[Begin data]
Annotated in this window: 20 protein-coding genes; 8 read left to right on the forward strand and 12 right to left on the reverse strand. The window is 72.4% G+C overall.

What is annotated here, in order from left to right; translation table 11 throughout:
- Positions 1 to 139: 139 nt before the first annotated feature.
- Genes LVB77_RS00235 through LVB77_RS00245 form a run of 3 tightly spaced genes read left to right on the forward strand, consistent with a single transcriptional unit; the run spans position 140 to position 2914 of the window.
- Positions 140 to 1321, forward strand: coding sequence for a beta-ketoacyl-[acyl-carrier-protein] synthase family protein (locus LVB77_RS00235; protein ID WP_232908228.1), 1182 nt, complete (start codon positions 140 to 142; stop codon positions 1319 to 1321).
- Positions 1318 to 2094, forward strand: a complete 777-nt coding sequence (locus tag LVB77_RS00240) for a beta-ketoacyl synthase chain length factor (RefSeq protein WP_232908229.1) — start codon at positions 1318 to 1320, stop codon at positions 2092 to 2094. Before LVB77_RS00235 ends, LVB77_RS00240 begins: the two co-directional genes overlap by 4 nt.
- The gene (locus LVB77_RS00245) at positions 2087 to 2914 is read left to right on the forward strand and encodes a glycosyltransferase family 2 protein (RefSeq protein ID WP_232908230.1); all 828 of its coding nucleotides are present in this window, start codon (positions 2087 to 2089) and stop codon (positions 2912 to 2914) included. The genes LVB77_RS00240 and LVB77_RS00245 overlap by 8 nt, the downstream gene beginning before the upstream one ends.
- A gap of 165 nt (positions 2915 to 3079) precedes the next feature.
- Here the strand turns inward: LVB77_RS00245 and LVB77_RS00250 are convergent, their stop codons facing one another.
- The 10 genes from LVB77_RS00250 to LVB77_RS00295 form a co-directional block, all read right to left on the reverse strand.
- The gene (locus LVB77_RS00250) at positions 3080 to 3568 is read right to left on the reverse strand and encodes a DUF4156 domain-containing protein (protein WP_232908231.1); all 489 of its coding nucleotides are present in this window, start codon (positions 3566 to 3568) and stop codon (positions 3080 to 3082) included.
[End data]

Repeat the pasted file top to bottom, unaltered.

Annotated in this window: 20 protein-coding genes; 8 read left to right on the forward strand and 12 right to left on the reverse strand. The window is 72.4% G+C overall.

What is annotated here, in order from left to right; translation table 11 throughout:
- Positions 1 to 139: 139 nt before the first annotated feature.
- Genes LVB77_RS00235 through LVB77_RS00245 form a run of 3 tightly spaced genes read left to right on the forward strand, consistent with a single transcriptional unit; the run spans position 140 to position 2914 of the window.
- Positions 140 to 1321, forward strand: coding sequence for a beta-ketoacyl-[acyl-carrier-protein] synthase family protein (locus LVB77_RS00235; protein ID WP_232908228.1), 1182 nt, complete (start codon positions 140 to 142; stop codon positions 1319 to 1321).
- Positions 1318 to 2094, forward strand: a complete 777-nt coding sequence (locus tag LVB77_RS00240) for a beta-ketoacyl synthase chain length factor (RefSeq protein WP_232908229.1) — start codon at positions 1318 to 1320, stop codon at positions 2092 to 2094. Before LVB77_RS00235 ends, LVB77_RS00240 begins: the two co-directional genes overlap by 4 nt.
- The gene (locus LVB77_RS00245) at positions 2087 to 2914 is read left to right on the forward strand and encodes a glycosyltransferase family 2 protein (RefSeq protein ID WP_232908230.1); all 828 of its coding nucleotides are present in this window, start codon (positions 2087 to 2089) and stop codon (positions 2912 to 2914) included. The genes LVB77_RS00240 and LVB77_RS00245 overlap by 8 nt, the downstream gene beginning before the upstream one ends.
- A gap of 165 nt (positions 2915 to 3079) precedes the next feature.
- Here the strand turns inward: LVB77_RS00245 and LVB77_RS00250 are convergent, their stop codons facing one another.
- The 10 genes from LVB77_RS00250 to LVB77_RS00295 form a co-directional block, all read right to left on the reverse strand.
- The gene (locus LVB77_RS00250) at positions 3080 to 3568 is read right to left on the reverse strand and encodes a DUF4156 domain-containing protein (protein WP_232908231.1); all 489 of its coding nucleotides are present in this window, start codon (positions 3566 to 3568) and stop codon (positions 3080 to 3082) included.